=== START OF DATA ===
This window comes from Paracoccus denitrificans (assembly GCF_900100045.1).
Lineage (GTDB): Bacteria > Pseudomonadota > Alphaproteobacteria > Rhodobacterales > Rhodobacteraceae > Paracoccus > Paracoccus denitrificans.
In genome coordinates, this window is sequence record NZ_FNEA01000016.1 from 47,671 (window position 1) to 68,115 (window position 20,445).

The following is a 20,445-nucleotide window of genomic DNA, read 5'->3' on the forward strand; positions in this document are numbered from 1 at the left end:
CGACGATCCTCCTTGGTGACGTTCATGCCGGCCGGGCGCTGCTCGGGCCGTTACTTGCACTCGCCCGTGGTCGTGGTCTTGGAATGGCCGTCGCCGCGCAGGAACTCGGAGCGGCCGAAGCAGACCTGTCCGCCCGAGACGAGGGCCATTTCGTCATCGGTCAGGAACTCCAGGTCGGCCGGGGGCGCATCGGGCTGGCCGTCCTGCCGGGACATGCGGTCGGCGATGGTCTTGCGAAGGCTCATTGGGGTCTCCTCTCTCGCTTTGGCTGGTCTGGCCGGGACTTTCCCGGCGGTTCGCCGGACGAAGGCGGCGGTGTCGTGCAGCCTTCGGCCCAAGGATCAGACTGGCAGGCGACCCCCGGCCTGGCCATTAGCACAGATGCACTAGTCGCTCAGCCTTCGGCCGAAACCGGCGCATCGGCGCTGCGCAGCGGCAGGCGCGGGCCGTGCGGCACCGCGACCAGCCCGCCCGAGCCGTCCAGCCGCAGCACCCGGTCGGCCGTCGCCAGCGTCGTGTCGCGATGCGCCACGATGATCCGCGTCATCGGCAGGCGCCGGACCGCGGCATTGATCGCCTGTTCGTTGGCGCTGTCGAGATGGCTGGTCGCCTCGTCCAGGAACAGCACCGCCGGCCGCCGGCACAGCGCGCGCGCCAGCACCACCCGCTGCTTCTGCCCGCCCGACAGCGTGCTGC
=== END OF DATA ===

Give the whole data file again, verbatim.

This window comes from Paracoccus denitrificans (assembly GCF_900100045.1).
Lineage (GTDB): Bacteria > Pseudomonadota > Alphaproteobacteria > Rhodobacterales > Rhodobacteraceae > Paracoccus > Paracoccus denitrificans.
In genome coordinates, this window is sequence record NZ_FNEA01000016.1 from 47,671 (window position 1) to 68,115 (window position 20,445).

The following is a 20,445-nucleotide window of genomic DNA, read 5'->3' on the forward strand; positions in this document are numbered from 1 at the left end:
CGACGATCCTCCTTGGTGACGTTCATGCCGGCCGGGCGCTGCTCGGGCCGTTACTTGCACTCGCCCGTGGTCGTGGTCTTGGAATGGCCGTCGCCGCGCAGGAACTCGGAGCGGCCGAAGCAGACCTGTCCGCCCGAGACGAGGGCCATTTCGTCATCGGTCAGGAACTCCAGGTCGGCCGGGGGCGCATCGGGCTGGCCGTCCTGCCGGGACATGCGGTCGGCGATGGTCTTGCGAAGGCTCATTGGGGTCTCCTCTCTCGCTTTGGCTGGTCTGGCCGGGACTTTCCCGGCGGTTCGCCGGACGAAGGCGGCGGTGTCGTGCAGCCTTCGGCCCAAGGATCAGACTGGCAGGCGACCCCCGGCCTGGCCATTAGCACAGATGCACTAGTCGCTCAGCCTTCGGCCGAAACCGGCGCATCGGCGCTGCGCAGCGGCAGGCGCGGGCCGTGCGGCACCGCGACCAGCCCGCCCGAGCCGTCCAGCCGCAGCACCCGGTCGGCCGTCGCCAGCGTCGTGTCGCGATGCGCCACGATGATCCGCGTCATCGGCAGGCGCCGGACCGCGGCATTGATCGCCTGTTCGTTGGCGCTGTCGAGATGGCTGGTCGCCTCGTCCAGGAACAGCACCGCCGGCCGCCGGCACAGCGCGCGCGCCAGCACCACCCGCTGCTTCTGCCCGCCCGACAGCGTGCTGC